I’d be hard-pressed to believe that the name “Bob’s Red Mill” is new to you if you have even a minimal interest in eating whole grains. The Bob's Red Mill product line is reputable and far-reaching, both in product and availability. The front pages of the book include a history of the company, a whole-grain primer, explanations of various grinds and equipment, and information on baking ingredients. The rest of the book is all recipes: yeasted and quick breads, flatbreads, crackers, pies, tarts, cobblers, crisps, cakes, and cookies. Many of recipes in the muffin chapter looked enticing: Lemon Poppy Seed, Carrot, Orange Spelt, Applesauce, and Pumpkin Quinoa.
  12. King Arthur Flour Whole Grain Baking
    It’s easy to be suspicious when it comes to cookbooks authored by corporations, but you can’t deny that King Arthur Flour is a reputable source. This is the book for you if you love baking but are uncertain how to switch over to whole grains, with more than 600 pages of recipes, illustrations, photos, grain information, and resources. One of the most appealing things to me about this book lies in how familiar and favorite recipes have been retooled to include whole grains: muffins, quick breads, scones, cobblers, pizza dough, cookies, and cakes.

Going to the groats: a pictorial

How to cook oat groats in a rice cooker

By
June 26, 2008

When I wrote about oat groats a couple of weeks ago, I promised that I’d post again after perfecting the art of cooking the groats in my rice cooker. I’m happy to report that I did that, successfully, this morning. And it was easy — almost embarrassingly so.

I cooked the groats per instructions (and ratios and settings) for white rice. In my rice cooker, it took about an hour to cook two rice measures of oat groats. I think the pictures say it best.

Oat Groats
Raw oat groats in rice-cooker measure.
washing oat groats
I washed and rinsed the oat groats — just like I do for rice.
Oat groats in rice cooker
For two measures of groats, I added water as for two measures of white rice.
Cooked oat groats
After an hour, the groats were done, with great texture.
Oat groats with strawberries
Served with fresh strawberries.
Oat groats with cranberries
Or with cranberries and pumpkin seeds.

Thanks for following along. You may need to adjust proportions slightly for your rice cooker — do let us know. Now, back to the career as a folk-singer.

Whole-grain pasta?

Not so much

By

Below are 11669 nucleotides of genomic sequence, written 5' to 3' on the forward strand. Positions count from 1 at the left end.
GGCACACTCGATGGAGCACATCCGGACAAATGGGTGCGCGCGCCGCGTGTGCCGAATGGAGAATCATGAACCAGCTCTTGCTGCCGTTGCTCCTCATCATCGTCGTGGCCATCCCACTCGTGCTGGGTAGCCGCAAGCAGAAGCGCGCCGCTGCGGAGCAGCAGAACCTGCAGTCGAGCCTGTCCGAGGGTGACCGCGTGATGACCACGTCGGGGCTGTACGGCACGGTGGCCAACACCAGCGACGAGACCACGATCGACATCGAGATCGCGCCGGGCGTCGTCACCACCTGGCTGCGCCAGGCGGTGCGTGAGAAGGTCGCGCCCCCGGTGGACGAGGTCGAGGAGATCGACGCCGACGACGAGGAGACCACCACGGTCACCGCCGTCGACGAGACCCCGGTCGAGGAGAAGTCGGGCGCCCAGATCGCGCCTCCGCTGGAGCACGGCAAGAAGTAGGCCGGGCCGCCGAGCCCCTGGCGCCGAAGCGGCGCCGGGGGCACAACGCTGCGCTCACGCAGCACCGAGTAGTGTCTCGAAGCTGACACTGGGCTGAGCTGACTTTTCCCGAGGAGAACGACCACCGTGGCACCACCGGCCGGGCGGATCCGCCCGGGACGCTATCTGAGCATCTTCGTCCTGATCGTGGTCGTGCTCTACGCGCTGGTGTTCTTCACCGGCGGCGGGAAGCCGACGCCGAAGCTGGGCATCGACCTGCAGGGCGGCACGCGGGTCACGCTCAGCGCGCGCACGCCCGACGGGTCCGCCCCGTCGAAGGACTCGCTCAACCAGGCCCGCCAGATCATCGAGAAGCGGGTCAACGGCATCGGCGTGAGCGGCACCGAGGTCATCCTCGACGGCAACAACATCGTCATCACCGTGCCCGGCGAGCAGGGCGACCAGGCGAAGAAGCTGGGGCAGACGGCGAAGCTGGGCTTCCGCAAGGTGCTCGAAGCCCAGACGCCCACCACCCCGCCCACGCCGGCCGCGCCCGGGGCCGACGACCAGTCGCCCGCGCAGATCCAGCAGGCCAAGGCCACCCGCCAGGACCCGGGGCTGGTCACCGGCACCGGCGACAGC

June 25, 2008

Pasta, in my household, appears on the table weekly. The kids like it, and I like its “blank slate” versatility. But in the three-plus weeks that I’ve been eating whole grains every day, I have cooked very few pots of noodles.

Prior to the Challenge, I stocked my pantry with several varieties of noodle: soba, whole-wheat spaghetti, quinoa shells, spelt and brown-rice noodles. The soba went without a hitch, as that’s what I usually use for peanut noodles. It was the whole-wheat spaghetti that derailed me.

Where’s the good stuff?

It’s awfully hard to tell the kids to buck up and tuck in when I’m making faces at my plate, too.

I’ve tried several different brands, but the only one I really liked was the one that started out brown and ended up blonde. Hmm, makes you wonder about how integrated those whole grains are, doesn’t it? I always liked the Bionaturae cappellini, but it seems to no longer be available.

My problem with whole-grain pastas is not their taste, but the texture: Too gummy, too soft, too mealy.

Help me out here. Do you have a type or brand of whole-grain pasta you like? Or perhaps a cooking tip for me? I’m all ears.

Whole-grain ... flours?

Playing catch-up

By
June 23, 2008

Since I was on the road for the first half of June, I kind of figured I’d take a pass on the Whole-Grain Challenge. But two weeks of bland, refined flours and grains (in pasta, bread, and rice) made me realize that I did kind of like my whole wheat.

At the end of the third week of June, however — my first week back in my own kitchen — I trolled through Carrie’s posts one more time and sighed. I do occasionally cook real whole grains, such as brown rice, quinoa, and even millet. (I don’t find millet as hard to cook as everybody seems to think, and it’s a nice alternative to ordinary couscous.) But most of what passes for “whole grains” in my household is actually “flour made from whole grains.”

no-knead bread
Hippie bread.

So far this week, we’ve downed a batch of Carrie’s whole-grain pancakes, a package of whole-wheat spaghetti doused with puttanesca sauce, and two loaves of No-Knead Bread tricked out with whole-wheat pastry flour, barley flour, and flaxseeds.

Apart from those flaxseeds, however, pretty much everything virtuous on this list got that way thanks to flour, not whole grains. In other words, pulverized grains, not the real deal. Even the granola we occasionally eat for breakfast has rolled oats, not oat groats.

In my defense, I claim that the hippie flours are still healthier than the bleached, ultra-refined flours. And we do eat these flours pretty regularly, not just during The Month of Whole Grains. Still, I was bummed (like Kim) to realize that lentil salad isn’t listed in the whole-grain dictionary.

Best discovery of the week: Whole-wheat pasta made by the Italian company Bionaturae ain’t bad — especially compared to the mushy dreck that first hit the market a few years back.

The grain bank

Our glossary of bits

By
June 19, 2008